“Jay Matin is the best mechanic in the country,” he said.
“Anyone with an ounce of sense knows that,” Owl snarled. “What do you want?”
“They wouldn’t help me.” He blinked rapidly. “Probably couldn’t, even if they wanted to, and of course they didn’t. This is my last chance, you see. Gave me three months last time I checked, and I have less than that left at this rate.”
A horrible suspicion formed. “Three months for what?”
“They couldn’t help me,” he said again, eyes darting from side to side. “So I ran. I ran, even if I had to kill Fran and Tiger to do it. No donor list would take me. I would’ve died if I stayed.”
“What does that have to do with -” But he laughed again and cut her off.
“Isn’t it obvious? Everyone’s heard of Jay Matin. Smartest mind of her generation, saved herself even when the doctors couldn’t. I’m in the same situation as her, you see?” His grip tightened on the wires in Jay’s chest and her limbs jerked even in her unconsciousness, a jolt running through her body. Owl surged forward, but the man clutched Jay’s shoulder and pulled the wires even further out of her body, an unspoken threat. “Don’t come closer!”
“You don’t have to do this.” Owl knew she was begging and didn’t care one jot. “We can help you, if you let us. It doesn’t have to be this way.”
“I know.” The man’s eyes gleamed with a feverish light. “So when I’ve taken this -” he shook his handful of wires and Jay thrashed again, “- then you can help me do what needs to be done. You’re a surgeon, aren’t you? You take charity cases all the time. This’ll just be another notch in your belt.” Tears ran down his cheeks. “I need this more than she does. She’s not the one with three weeks left to live. There’s no other existing model on this planet. She can always make herself another one once I’ve gotten hers -”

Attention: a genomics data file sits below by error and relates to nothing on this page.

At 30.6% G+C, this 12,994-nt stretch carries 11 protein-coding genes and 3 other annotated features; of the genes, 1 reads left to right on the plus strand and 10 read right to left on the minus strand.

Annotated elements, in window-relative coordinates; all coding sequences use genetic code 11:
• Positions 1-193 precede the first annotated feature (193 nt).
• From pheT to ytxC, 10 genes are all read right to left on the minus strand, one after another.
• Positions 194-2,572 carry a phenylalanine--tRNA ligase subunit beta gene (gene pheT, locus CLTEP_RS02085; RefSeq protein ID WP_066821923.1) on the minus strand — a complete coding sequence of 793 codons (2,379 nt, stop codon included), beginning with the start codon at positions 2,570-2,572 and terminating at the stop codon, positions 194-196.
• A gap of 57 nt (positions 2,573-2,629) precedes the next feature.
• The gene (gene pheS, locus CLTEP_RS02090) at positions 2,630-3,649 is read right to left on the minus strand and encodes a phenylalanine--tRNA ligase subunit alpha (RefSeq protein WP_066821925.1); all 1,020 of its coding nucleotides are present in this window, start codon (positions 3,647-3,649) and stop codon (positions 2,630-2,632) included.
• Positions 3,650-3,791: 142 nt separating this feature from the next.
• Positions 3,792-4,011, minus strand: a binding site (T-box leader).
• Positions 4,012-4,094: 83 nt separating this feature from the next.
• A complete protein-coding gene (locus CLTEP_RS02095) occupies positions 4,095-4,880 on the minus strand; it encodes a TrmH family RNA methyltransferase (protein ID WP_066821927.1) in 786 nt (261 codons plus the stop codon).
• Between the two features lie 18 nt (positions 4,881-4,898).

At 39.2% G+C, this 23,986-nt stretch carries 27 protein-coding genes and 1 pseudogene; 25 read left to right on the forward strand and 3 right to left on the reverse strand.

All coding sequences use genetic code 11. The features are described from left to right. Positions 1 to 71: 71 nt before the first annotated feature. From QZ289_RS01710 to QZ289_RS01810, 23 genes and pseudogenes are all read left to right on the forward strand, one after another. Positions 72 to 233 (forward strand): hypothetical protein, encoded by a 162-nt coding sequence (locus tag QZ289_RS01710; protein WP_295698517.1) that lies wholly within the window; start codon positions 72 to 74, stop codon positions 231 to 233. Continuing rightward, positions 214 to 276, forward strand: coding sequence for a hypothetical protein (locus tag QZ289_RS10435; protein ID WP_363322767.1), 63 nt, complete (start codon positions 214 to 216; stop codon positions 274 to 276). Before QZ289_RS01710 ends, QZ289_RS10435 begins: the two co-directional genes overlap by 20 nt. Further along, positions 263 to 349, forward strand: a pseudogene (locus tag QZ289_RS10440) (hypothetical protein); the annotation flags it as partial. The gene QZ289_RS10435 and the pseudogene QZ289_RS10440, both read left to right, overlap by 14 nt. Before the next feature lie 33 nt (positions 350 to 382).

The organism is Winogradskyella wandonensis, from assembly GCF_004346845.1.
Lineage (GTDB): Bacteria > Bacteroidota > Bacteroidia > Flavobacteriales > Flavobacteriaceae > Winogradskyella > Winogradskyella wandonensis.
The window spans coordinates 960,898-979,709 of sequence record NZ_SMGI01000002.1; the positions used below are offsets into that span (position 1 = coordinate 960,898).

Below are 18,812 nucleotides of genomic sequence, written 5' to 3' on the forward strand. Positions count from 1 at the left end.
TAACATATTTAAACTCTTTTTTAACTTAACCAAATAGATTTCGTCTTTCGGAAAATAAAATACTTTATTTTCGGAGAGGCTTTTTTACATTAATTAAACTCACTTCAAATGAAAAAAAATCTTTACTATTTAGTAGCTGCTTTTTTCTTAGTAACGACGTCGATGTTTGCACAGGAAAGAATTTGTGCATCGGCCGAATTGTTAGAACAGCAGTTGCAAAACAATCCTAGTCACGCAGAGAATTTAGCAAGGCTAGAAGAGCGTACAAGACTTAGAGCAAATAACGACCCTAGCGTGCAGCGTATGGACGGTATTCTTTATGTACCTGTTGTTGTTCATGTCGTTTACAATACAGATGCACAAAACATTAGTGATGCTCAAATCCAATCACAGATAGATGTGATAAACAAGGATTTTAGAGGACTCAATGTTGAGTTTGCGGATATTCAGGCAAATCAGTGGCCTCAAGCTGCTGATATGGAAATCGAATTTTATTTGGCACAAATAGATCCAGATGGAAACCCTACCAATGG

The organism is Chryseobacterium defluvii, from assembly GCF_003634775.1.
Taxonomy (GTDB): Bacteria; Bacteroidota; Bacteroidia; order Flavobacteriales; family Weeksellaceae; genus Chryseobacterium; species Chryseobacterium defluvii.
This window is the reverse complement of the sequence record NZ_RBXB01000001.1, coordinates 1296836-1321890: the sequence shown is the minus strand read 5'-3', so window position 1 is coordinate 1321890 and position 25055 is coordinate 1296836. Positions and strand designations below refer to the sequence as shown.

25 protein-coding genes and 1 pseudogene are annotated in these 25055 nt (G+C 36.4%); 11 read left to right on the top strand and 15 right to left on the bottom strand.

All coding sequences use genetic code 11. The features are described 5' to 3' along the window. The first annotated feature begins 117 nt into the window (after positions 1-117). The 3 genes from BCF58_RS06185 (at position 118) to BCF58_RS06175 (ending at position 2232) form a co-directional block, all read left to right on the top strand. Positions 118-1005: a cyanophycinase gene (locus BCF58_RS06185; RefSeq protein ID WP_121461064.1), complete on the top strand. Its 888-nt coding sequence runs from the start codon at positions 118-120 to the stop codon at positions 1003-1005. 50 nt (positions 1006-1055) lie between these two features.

An electrical surge and crackle. Sparks (literal, not their dog) flew. Without a single gasp or cry, the man jerked, stiffened, and would’ve fallen over had Owl not been there to catch him before he could do so, and rip Jay’s life out in the process.
Jay grinned weakly up at her as Owl worked the man’s fingers off from around the wires. “Hello to you too,” she said, laying her head back down again. She held what looked like a small black razor in her hand that was still smoking slightly. “I save potentially both our lives, and don’t even get a word of thanks?”
“Shut up.” Owl untangled his fingers at last and let him fall to the ground, senseless. She resisted the urge to give his ribs a savage kick, and turned her attention to Jay’s chest, instead. Jay batted at her hands when she hovered worriedly over the mess.
“It’s fine, he didn’t do much. Just shove it back in place and close the flap.”
“He was shocking you, Jay,” Owl said. “You are the complete opposite of fine.”
“I think I can tell when I’m fine and when I’m not, thank you.” Jay caught Owl’s wrist before she could run for her medical bag, still sitting at the front door of the workshop. “Lay off, you hen. Nothing was disconnected and he didn’t hurt me much.”
“Much,” Owl repeated, and finally gave in to the urge to wrap her arms around her sister, avoiding the still-open flap as much as she could. Jay patted her back, somehow making the very gesture seem amused. “You absolute idiot,” Owl said into her shoulder.
“It’s hardly my fault I was attacked by an escaped convict in my workshop on a Friday night,” Jay said. “One good thing did come out of this, though, besides me saving both our butts.”
Jay held up the razor-like object and grinned again. “Got to test out my latest model. Pretty effective, as we just saw, though the results were perhaps more shocking than expected.”
Owl didn't hit Jay’s arm for that, but it was a near thing.